Hanse tankard

WB.128     1622 • Silver-gilt • tankard

This form of tankard (Hansekanne) was popular with wealthy merchants in the Hanseatic trading cities of the Baltic. The arms of the city of Riga, Latvia, inside the lid are a later addition which suggest that the tankard was part of that city’s collection of silver plate.

Curator's Description

Tall tankard with cover; silver parcel-gilt and embossed; narrow cylindrical body with bands of embossed scrolls; pierced band in relief, landscape with huntsman and hounds; below the last a flange with three cherubs in relief, and above the foot a band of interlacing scrolls with terminal figures and fruit; spreading base with scrolls, trophies of fruit and cherubs in relief; cover with domed top, ornamented in same style as base; inside is medallion with engraved coat of arms, with lion supporters; handle with sunk ovals on the side and terminal figures on outer edge; terminates in spiral tendrils with fruit; thumb-piece of scroll design in openwork with female figure in middle; inscribed.

This object was collected by Anselm von Rothschild and bequeathed to the British Museum by Ferdinand Anselm Rothschild.

How big is it?

16 cm wide, 38.7 cm high, 16 cm deep, and it weighs 1.7 kg

Detailed Curatorial Notes

Text from Tait 1988:-

Origin: Lübeck; first quarter of 17th century; mark of Engelbrecht Becker II.


(i) The Imperial double-headed eagle punch (Liibeck), struck twice and partly overlapping (R3 3145).

(ii) The five-petalled rose within a shield punch of Engel-brecht Becker 11 (died 1627); (R3 3193).

These marks are punched close together near the centre of the base.

Provenance: Baron Anselm von Rothschild, Vienna, before 1866.

Commentary: Lübeck, one of the leading towns of the Hanseatic League controlling the flourishing Baltic trade in the late Middle Ages, had a prosperous community of goldsmiths, but its very impressive achievements can scarcely be assessed today because the greater part has been destroyed, either during the Reformation or in the Napoleonic campaigns. To gain some impression of the huge scale and splendour of the works created in the fifteenth and sixteenth centuries by the goldsmiths of these rich trading cities in north Germany and along the Baltic coast, the historian is forced to refer to the famous Lüneburg Civic Treasure (A. Appuhn, ‘Das Lüneburger Ratssilber’, Lüneburg, 1956; Klaus Pechstein, ‘Goldschmiedewerke der Renaissance: Kataloge des Kunstgewerbemuseums Berlin, Band V’, Berlin, 1971, nos 1-27) and to the Moscow Kremlin collections (M. Bencard and G. A. Markowa, ‘Christian IV’s Royal Plate’, Rosenberg, 1988). Furthermore, the occasional spectacular commission has been preserved in the princely German ‘Schatzkammer’; the Grünes Gewölbe of the Electors of Saxony in Dresden, for example, contains the monumental and highly sculptural silver-gilt mirror frame completed before 1592 by Luleff Meyer and his journeyman Dirich Utermarke, probably in their workshop at Lüneburg (see J. Menzhausen, ‘The Green Vaults’, Leipzig, 1970, p. 88, pls 64-5; also J.L. Sponsel, ‘Das Grüne Gewölbe zu Dresden’, vol. II, Leipzig, 1928, pp. 237-8, pl. 44). It is a breathtaking tour de force, even when judged by the highest standards of the south, and was specifically made for the consort of the Elector Christian I. Such discerning and lavish patronage could only have been won by a well-established reputation. Unfortunately, the chance survival of quantities of Renaissance plate from the workshops of Nuremberg and Augsburg has tended to give these southern centres a false monopoly or, at least, an exclusive pre-eminence at the expense of their gifted, but less well-known, contemporaries in the Baltic area.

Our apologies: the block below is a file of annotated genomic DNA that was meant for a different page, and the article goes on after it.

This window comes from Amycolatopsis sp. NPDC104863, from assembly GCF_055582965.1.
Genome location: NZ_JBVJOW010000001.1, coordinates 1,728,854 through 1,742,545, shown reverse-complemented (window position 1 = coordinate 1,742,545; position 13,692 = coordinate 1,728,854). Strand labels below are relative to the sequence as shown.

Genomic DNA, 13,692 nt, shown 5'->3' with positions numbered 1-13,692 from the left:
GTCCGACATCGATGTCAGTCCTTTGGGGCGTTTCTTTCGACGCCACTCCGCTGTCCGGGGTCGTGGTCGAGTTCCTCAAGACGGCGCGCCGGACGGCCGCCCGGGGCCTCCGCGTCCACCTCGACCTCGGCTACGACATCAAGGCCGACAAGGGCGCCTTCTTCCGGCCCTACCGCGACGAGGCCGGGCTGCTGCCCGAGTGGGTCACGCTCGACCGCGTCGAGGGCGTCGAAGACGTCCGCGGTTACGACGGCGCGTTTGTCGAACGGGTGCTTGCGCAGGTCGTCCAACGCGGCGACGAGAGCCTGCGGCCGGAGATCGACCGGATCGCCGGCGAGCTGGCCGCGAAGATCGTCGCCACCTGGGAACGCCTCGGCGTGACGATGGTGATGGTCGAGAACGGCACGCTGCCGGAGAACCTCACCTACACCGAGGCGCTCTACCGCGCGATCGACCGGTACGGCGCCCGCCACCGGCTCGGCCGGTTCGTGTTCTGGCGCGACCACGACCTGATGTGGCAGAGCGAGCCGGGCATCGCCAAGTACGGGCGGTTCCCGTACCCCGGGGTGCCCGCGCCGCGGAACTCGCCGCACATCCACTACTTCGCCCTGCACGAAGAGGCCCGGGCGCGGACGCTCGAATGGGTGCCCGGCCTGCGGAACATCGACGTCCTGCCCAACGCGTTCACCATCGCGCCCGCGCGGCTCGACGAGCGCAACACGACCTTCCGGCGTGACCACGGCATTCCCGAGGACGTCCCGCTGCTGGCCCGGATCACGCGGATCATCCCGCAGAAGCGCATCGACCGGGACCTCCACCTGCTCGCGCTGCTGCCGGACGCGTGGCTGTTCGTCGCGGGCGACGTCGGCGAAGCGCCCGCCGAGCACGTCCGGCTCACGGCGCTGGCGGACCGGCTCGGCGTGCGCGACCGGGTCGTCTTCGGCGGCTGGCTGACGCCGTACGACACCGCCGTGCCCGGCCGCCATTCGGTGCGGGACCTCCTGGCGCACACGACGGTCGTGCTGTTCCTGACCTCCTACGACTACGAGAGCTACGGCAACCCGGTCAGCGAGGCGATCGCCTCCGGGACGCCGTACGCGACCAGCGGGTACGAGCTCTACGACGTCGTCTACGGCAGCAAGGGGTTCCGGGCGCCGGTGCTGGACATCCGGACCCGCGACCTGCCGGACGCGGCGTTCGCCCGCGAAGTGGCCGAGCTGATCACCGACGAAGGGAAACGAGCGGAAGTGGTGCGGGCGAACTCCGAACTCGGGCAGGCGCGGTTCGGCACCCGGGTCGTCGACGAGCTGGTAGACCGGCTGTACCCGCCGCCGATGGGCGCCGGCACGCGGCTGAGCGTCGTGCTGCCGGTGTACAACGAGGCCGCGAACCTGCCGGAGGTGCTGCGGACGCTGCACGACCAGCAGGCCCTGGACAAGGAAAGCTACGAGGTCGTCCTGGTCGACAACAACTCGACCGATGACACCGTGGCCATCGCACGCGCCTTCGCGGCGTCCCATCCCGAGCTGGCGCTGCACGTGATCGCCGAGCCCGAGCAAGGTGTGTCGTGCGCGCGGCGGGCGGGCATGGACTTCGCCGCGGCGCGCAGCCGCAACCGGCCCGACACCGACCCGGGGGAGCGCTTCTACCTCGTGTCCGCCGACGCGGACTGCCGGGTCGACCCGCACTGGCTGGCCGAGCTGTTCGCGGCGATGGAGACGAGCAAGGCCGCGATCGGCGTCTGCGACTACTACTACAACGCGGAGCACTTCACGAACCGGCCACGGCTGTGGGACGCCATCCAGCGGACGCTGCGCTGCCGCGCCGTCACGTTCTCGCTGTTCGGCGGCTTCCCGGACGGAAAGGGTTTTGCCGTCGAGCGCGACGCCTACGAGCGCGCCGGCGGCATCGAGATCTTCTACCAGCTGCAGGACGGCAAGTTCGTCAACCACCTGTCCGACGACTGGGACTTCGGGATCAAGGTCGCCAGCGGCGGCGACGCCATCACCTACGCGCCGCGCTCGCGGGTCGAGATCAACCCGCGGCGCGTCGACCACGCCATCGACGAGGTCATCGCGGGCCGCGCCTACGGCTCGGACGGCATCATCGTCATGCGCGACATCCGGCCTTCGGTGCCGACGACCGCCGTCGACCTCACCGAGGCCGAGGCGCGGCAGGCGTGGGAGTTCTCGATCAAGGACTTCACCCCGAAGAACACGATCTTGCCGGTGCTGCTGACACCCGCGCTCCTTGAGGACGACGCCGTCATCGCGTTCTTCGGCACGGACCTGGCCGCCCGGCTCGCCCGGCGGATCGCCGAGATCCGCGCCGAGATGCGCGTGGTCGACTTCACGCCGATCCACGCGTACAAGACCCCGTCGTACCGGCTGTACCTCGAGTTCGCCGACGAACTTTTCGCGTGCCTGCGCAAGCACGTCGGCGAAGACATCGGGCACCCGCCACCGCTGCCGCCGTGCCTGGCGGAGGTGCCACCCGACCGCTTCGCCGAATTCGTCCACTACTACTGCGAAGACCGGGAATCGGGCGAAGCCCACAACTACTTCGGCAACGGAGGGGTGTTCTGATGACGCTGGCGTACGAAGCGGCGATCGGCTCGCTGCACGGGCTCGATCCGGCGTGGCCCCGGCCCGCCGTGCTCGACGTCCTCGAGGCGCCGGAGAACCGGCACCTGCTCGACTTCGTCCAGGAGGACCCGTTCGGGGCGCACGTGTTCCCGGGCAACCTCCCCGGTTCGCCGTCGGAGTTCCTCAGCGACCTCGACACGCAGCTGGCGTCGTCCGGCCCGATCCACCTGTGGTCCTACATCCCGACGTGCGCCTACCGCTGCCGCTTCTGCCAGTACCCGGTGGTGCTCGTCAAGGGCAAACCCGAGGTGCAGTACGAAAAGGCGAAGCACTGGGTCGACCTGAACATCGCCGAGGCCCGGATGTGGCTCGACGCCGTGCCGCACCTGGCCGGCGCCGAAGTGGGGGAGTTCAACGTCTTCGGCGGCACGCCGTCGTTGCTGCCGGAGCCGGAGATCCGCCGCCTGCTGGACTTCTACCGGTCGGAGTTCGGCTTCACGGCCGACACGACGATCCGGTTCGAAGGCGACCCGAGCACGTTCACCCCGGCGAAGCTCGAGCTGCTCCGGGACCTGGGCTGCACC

By the end of the sixteenth century, both Lüneburg and Lübeck were being overshadowed by the growing commercial power of Hamburg; gradually, as the craft of the goldsmith in northern Germany became centred in Hamburg, the patronage of the wealthy courts of Denmark and Sweden was transferred from the workshops of Lübeck to those of Jacob Mores (master 1579) and his contemporaries in Hamburg. The dating of this Lübeck tankard has, therefore, to be determined on the scanty evidence of extant Lübeck examples and on the archival and comparative evidence of Hamburg goldsmiths.